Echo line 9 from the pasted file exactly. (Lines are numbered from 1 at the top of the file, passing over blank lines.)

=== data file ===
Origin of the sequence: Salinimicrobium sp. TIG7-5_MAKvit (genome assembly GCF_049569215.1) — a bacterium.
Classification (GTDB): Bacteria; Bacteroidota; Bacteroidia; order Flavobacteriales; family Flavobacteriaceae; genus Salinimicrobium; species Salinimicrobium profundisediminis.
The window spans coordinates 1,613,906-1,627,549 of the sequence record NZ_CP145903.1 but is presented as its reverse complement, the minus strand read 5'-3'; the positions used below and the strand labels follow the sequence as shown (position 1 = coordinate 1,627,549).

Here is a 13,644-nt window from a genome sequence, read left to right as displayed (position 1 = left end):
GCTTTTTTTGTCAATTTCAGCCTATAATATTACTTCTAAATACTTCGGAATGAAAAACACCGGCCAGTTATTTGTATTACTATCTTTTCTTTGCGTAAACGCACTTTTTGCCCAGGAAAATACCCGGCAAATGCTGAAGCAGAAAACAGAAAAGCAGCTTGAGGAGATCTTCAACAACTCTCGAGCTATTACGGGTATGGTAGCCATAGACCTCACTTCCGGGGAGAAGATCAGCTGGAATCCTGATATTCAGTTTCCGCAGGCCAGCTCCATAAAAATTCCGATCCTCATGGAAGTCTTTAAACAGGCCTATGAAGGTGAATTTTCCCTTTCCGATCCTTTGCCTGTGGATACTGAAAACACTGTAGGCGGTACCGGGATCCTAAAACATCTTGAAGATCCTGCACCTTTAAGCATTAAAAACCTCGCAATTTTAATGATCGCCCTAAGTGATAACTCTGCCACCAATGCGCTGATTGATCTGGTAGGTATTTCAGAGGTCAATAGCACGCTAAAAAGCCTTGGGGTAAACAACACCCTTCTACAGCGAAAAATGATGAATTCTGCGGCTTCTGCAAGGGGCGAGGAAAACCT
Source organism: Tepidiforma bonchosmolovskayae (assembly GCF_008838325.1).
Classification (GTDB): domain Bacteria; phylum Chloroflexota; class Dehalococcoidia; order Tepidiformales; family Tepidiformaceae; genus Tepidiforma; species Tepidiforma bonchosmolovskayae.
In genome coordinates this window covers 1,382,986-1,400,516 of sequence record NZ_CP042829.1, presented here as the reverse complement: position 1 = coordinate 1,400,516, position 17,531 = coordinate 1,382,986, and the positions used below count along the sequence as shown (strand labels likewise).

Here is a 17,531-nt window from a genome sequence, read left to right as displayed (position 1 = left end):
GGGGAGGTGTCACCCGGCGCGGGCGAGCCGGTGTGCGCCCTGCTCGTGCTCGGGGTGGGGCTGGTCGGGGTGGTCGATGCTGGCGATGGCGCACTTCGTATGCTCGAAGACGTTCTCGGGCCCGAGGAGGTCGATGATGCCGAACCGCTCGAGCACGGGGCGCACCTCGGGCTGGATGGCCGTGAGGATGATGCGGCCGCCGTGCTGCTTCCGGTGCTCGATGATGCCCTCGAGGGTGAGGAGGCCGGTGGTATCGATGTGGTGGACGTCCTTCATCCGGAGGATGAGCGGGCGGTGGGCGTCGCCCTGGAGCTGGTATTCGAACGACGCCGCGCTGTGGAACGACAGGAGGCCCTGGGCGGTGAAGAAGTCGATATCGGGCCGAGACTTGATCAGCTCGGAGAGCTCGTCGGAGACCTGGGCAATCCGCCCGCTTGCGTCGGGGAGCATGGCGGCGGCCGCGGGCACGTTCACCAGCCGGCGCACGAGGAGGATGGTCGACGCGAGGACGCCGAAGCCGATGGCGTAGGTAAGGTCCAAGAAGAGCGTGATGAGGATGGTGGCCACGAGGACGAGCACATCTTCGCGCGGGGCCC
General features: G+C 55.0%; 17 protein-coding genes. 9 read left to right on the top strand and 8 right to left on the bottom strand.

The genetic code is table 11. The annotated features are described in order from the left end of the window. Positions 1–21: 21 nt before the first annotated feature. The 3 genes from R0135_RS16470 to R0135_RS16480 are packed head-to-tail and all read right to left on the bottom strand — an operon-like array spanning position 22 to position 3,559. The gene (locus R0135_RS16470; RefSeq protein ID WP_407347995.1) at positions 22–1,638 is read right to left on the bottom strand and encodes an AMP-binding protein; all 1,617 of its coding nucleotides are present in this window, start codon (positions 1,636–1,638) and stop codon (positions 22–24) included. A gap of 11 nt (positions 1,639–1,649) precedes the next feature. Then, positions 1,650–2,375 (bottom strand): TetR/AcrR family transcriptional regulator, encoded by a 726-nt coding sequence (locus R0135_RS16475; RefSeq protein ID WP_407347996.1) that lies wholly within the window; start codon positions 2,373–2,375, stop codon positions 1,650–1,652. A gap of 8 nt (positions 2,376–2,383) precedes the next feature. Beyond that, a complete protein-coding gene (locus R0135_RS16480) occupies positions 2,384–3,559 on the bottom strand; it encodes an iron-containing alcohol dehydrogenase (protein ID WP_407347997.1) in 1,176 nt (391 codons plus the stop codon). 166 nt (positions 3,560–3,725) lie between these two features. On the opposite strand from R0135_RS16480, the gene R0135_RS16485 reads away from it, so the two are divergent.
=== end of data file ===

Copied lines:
Here is a 17,531-nt window from a genome sequence, read left to right as displayed (position 1 = left end):